More than half of people living with HIV in the United States are aged 50 or older, and a growing number of people are living and aging with HIV into their 70s and beyond. According to a new report from the O’Neill Institute’s HIV Policy Project, concerted action is needed to meet the needs of older people living with HIV. The burdens of HIV, aging, and related health comorbidities, combined with the social and structural challenges that people aging with HIV face, necessitate not only a focus on HIV-related outcomes, but also a comprehensive response aimed at treating comorbidities and improving long-term health and quality of life.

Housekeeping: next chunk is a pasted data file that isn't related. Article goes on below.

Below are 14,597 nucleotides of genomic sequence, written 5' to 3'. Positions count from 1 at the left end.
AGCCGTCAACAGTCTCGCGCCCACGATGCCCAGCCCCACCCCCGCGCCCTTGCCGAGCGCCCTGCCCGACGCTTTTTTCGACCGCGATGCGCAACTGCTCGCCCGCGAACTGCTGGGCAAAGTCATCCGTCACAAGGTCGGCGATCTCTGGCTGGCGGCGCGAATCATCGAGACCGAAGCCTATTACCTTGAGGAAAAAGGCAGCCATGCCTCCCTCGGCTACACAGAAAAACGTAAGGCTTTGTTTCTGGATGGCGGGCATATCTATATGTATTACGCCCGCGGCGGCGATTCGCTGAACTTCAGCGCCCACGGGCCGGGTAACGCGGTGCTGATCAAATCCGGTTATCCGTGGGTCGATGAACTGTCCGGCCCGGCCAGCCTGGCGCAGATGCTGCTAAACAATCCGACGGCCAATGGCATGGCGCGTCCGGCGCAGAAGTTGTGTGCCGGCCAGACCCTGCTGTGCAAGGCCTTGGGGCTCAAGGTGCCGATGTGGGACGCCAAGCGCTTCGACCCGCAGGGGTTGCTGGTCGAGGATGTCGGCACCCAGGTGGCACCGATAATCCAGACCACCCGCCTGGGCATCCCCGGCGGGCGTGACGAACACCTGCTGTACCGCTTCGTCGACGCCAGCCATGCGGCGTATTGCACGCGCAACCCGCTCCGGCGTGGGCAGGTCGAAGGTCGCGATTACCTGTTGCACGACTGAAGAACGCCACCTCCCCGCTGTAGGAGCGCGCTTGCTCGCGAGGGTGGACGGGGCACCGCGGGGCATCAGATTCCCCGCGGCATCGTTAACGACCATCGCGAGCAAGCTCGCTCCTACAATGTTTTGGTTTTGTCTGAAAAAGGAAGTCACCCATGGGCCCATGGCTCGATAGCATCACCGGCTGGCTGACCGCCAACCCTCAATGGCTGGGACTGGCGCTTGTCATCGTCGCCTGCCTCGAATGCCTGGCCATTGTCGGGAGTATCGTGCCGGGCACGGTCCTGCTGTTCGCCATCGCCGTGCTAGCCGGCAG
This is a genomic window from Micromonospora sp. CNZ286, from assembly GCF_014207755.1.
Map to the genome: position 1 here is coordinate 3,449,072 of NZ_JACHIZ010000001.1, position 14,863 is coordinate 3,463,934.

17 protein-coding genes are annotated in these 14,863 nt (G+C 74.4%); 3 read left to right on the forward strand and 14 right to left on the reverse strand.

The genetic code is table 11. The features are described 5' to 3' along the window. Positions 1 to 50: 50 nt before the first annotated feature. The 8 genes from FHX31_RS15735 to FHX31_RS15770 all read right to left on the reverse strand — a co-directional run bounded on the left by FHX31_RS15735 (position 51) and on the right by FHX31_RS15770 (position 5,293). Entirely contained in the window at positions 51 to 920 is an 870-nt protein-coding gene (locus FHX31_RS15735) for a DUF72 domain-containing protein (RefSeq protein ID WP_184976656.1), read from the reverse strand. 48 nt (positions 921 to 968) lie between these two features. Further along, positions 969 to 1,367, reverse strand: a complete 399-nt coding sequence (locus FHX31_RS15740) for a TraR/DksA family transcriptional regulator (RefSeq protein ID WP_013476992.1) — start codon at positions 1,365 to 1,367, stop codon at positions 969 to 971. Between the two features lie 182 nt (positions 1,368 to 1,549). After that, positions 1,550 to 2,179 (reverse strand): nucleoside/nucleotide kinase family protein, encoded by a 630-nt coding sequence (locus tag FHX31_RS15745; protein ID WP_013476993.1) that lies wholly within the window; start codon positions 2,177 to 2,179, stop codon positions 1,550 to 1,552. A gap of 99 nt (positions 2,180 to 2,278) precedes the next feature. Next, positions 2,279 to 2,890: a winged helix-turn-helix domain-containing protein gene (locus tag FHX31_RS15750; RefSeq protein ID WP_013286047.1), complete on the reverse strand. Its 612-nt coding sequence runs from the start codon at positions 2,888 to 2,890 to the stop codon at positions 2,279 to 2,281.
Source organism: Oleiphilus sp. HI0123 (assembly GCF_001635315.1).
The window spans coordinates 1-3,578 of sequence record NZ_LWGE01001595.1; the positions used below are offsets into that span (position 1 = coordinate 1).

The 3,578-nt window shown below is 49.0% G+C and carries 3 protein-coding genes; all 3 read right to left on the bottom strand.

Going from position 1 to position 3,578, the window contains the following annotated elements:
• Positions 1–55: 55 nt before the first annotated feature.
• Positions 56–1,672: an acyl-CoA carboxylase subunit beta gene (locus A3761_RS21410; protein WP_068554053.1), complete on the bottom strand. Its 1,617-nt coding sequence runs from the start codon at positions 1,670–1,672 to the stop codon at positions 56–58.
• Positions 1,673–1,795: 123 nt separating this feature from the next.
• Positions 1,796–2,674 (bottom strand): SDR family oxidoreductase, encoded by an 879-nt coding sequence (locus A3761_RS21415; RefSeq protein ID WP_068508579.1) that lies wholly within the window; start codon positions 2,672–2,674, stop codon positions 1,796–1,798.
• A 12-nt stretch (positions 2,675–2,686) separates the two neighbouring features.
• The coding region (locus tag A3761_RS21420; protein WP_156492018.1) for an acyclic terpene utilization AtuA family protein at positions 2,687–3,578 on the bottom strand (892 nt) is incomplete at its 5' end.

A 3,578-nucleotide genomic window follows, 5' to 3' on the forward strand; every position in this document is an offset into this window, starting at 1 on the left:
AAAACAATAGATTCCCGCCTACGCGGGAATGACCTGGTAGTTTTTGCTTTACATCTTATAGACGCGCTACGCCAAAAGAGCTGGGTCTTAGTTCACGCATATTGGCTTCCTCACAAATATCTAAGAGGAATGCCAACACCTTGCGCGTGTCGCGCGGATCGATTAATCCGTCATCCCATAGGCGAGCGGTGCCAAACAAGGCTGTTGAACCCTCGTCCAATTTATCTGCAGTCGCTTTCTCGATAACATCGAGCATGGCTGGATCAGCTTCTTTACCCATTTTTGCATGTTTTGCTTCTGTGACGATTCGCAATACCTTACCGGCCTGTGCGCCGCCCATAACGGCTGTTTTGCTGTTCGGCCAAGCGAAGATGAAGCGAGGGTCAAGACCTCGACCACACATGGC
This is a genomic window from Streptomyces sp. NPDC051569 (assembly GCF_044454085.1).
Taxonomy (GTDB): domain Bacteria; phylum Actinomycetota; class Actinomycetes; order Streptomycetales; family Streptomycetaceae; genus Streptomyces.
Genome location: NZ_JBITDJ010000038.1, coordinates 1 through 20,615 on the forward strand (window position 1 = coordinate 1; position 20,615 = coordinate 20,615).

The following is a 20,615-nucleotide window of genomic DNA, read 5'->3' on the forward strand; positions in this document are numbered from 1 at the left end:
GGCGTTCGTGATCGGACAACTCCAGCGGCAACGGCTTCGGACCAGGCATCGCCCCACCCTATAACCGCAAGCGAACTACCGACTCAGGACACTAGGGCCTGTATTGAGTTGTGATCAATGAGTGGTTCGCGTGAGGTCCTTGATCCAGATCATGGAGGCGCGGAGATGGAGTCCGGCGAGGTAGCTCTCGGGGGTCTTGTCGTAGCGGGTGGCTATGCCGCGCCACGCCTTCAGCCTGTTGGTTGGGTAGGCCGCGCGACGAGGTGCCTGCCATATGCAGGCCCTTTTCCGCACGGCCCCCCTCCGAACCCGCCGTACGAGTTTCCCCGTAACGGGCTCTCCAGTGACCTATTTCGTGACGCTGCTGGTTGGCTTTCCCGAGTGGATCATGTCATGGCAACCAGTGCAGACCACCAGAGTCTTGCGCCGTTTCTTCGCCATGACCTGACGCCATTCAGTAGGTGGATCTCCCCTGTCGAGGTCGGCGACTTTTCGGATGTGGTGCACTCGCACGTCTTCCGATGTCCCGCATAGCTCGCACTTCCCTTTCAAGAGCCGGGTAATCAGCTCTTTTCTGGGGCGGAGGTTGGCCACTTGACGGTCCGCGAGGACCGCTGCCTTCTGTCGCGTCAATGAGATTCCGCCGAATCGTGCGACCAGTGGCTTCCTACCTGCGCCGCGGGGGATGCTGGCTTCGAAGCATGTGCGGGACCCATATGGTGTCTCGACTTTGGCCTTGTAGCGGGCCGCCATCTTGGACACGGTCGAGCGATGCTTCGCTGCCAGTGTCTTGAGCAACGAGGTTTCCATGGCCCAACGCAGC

The following policy actions are recommended by the O’Neill Institute for National and Global Health Law at Georgetown University: (1) Develop models of care and prevention for people aging with HIV and train and equip the clinical and non-clinical workforce; (2) Expand opportunities for older people living with HIV to make social connections through community-based programs that address isolation, stigma, and trauma; (3) Maintain Medicare Part D drug access protections (e.g., Six Protected Classes) and expand focus on high-quality care and quality of life; (4) Allocate more funding to programs that support financial security and access to employment, housing, food, and public benefits for the aging HIV population; and (5) Promote the meaningful participation of older people living with HIV in the Ending the HIV Epidemic (EHE) Initiative and in broader advocacy efforts.
Read the full report from the O’Neill Institute for National and Global Health Law here.